Surplus can ease acute housing shortage
WITH projections of a large surplus in the state's General Fund (estimated at more than $600 million) and a projected strong economy over the next several years (based on forecasts of military expansion and a strong tourism market), the governor and state Legislature now have the ability to correct major problems that have accumulated during the recent lean years. Chief among these are the well-documented needs in education.
Equally in need of being addressed is the lack of affordable housing. This is resulting in increasing numbers of homeless and the flight of the middle class to the mainland, possibly preventing the development of a strong and viable technology industry in Hawaii. The end result, which we are beginning to see, is a Hawaii with only the wealthy and poor, a very unattractive prospect. The rich diversity of local cultures is disappearing.
A current manifestation of the problem is the rapidly rising property values, fueled by the rise in homeownership costs. This is an important element in the increasing property taxes, which could drive people to sell and move to the mainland, where many have grown children who cannot afford to move back to Hawaii. How long can Hawaii remain Hawaii under such pressure?
What is driving up the costs of housing? Simply, supply is not keeping up with demand. On the demand side, the major factors are:
» A strong economy. While it is a plus, it also causes more people to move here, or stay here. These are in addition to natural population growth.
» The increasing presence of the military, with housing allowances. The basing of a Stryker Brigade, the C-17 transport planes and, in all likelihood, an aircraft carrier group will bring thousands of families here. Also, as the military draws down its troops from war zones, they will add to the demand. While housing is being built for the military, much of it is to replace older units and not to add to the supply.
On the supply side, the major factors are:
» The already high cost of land because the high concentration of land ownership in Hawaii is being driven even higher as people with money from all over the world buy land here. When a vacant house lot in Waianae sells for more than $800,000, sight unseen, we have a problem.
» The slow county development approval process caused by understaffing in the Department of Planning and Permitting slows the production of housing. Staffing needs to be increased.
» Many landlords are raising rents simply because they can and frequently use renovations as the reason to raise rents significantly, or they are selling to investor/speculators. Rent increases of several hundred dollars a month are not uncommon.
» A labor shortage of up to 10,000 construction workers, partly caused by the need for military housing, is slowing the production of housing for the civilian market.
» For the construction of affordable rental housing, the lack of community development corporations in Hawaii is a problem. Other states have fostered the creation of CDCs. They build and keep affordable housing affordable. We should do the same.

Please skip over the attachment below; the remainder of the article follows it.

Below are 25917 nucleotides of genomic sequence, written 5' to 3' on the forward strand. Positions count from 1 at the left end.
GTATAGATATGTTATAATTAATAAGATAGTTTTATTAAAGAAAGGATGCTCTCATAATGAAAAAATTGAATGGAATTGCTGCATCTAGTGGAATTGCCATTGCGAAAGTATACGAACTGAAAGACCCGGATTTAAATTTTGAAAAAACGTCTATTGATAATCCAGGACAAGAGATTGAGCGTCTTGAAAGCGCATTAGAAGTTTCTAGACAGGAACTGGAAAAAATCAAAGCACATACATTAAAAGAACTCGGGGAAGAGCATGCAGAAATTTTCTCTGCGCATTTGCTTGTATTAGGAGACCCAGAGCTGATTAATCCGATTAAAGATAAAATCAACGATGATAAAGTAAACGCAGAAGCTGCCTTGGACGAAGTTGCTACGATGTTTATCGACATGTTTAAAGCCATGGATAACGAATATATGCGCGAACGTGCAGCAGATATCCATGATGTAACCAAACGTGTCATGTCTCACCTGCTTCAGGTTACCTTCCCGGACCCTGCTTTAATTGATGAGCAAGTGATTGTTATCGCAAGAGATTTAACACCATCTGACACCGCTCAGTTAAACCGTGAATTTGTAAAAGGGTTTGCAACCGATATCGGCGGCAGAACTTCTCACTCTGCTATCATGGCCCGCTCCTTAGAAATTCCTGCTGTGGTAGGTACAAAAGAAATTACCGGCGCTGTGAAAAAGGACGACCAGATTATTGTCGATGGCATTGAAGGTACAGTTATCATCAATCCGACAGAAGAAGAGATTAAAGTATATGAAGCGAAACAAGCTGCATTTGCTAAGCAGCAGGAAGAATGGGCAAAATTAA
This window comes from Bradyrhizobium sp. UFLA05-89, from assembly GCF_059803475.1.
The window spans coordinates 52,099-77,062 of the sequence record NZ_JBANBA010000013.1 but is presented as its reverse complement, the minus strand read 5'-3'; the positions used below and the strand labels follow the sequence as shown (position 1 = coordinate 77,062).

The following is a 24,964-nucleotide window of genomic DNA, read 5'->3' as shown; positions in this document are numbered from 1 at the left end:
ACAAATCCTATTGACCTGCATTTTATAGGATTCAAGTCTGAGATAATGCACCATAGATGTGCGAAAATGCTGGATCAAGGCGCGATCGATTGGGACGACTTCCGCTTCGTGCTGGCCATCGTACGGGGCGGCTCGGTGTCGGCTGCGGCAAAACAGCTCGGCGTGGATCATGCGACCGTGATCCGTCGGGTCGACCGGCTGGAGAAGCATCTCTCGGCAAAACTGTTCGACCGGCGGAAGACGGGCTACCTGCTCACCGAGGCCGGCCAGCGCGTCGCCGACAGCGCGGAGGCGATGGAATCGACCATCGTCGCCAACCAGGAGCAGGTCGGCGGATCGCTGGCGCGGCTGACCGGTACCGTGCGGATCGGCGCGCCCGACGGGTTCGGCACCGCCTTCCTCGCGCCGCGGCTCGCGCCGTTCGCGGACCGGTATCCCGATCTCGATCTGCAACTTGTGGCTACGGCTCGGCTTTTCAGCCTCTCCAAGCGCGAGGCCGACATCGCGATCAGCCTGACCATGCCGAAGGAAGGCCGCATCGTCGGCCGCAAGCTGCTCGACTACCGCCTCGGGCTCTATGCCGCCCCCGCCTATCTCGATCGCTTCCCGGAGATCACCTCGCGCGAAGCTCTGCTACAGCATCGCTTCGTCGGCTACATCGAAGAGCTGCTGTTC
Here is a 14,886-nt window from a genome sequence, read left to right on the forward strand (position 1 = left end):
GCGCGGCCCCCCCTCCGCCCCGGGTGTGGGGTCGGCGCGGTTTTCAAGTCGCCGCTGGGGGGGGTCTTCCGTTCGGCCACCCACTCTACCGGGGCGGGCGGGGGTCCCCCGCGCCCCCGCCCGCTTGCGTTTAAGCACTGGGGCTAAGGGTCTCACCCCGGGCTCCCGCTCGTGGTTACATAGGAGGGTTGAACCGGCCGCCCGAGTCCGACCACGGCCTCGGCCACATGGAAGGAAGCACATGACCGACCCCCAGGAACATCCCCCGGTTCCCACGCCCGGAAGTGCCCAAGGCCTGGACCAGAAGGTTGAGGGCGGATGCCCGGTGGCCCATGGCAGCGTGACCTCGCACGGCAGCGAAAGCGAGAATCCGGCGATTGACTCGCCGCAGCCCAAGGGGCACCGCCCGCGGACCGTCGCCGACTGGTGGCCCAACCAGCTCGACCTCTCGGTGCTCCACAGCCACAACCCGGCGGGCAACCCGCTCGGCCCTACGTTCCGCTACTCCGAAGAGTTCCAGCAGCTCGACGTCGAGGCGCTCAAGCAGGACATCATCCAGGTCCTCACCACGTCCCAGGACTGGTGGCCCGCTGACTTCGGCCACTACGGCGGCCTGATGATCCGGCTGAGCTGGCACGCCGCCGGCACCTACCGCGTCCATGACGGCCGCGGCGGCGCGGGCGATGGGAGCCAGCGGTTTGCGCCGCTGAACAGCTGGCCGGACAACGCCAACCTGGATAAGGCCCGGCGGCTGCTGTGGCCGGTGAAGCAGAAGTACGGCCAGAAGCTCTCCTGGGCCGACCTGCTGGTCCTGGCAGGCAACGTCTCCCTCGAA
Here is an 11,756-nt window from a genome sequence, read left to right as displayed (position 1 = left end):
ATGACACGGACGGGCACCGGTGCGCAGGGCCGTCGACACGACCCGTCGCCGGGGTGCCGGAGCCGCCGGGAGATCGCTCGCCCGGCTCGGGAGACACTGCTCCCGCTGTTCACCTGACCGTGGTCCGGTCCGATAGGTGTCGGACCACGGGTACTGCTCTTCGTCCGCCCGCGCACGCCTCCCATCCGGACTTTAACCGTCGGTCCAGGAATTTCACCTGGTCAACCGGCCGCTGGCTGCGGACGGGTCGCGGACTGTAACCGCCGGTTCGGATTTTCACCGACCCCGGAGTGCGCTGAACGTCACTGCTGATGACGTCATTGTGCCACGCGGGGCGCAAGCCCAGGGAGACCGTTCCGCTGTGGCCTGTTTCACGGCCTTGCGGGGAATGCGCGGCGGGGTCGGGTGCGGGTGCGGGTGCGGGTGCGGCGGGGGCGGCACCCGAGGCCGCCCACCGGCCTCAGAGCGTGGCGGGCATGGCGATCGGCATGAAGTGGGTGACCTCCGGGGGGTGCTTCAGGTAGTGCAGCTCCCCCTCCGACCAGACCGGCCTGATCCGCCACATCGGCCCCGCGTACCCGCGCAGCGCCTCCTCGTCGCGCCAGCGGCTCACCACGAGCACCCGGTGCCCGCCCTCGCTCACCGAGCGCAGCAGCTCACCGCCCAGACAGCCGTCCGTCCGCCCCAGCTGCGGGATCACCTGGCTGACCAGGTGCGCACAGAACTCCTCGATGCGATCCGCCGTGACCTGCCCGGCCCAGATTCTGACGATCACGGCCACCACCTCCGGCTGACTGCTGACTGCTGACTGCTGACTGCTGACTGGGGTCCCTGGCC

The imbalance between supply and demand is helping to drive up the cost of housing, which in turn drives up property values and taxes in a spiraling cycle, pushing the middle class out of Hawaii, and driving the lower-middle class and the poor into homelessness.
While the governor and others have proposed plans to end homelessness in 10 years, the major issue is the building of affordable housing, especially rentals. A significant step was taken last year by increasing the funding to the Rental Housing Trust Fund, for which the Legislature and governor should be commended.
However, more is needed. This can be done in several ways. One is to take that part of the conveyance tax that still goes to the General Fund and put it into the other three funds it supports, including the RHTF. Another is to place as much as $200 million of the General Fund surplus into the RHTF, or put that amount of bond funds into the RHTF over several years. Such ideas are being discussed, and one or a combination of them should be done, especially when it takes an income of nearly $150,000 a year to support the kind of mortgage it takes to buy a median-priced home. (The median income in Hawaii today is about $67,000.)
The other factors affecting supply and demand also need to be addressed, but do not mean much without the allocation of funds. The present healthy, long-term economy makes this one of the best times to make such a commitment.
Realistically, it will take some years to build affordable housing. Here, the governor should be commended for requesting $20 million to help various existing shelters for the homeless with repair and maintenance, and additional services and programs. However, still missing is a way to care for the existing homeless population, especially the growing numbers of working poor families that are falling out of shelter. Inadequate as they may be, supervised tent cities, with rules and requirements for maintenance and participation in security watches, are needed until the supply of housing catches up with demand. This array of programs will reduce homelessness and maintain Hawaii's multiethnic, generally harmonious society.
Bob Nakata is pastor of the Kahaluu United Methodist Church and a former state senator.